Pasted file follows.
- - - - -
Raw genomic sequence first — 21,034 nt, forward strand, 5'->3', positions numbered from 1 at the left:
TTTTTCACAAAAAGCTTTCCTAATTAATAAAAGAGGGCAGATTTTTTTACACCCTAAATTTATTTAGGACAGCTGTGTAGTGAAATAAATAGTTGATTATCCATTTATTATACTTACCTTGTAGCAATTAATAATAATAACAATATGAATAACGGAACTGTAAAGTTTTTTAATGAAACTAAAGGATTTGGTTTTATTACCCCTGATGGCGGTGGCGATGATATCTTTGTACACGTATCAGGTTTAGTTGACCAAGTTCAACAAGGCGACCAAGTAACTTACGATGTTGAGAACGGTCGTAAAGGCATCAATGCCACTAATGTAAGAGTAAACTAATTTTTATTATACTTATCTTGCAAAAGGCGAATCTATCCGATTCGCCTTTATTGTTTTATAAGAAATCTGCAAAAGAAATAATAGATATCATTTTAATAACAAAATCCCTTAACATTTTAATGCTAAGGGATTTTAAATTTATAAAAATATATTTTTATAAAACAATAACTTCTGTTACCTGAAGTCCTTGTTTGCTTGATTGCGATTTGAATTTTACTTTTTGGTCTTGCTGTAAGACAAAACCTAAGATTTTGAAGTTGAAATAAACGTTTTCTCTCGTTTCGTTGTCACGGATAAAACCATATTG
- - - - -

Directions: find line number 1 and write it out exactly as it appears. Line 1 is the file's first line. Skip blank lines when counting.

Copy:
Raw genomic sequence first — 21,034 nt, forward strand, 5'->3', positions numbered from 1 at the left: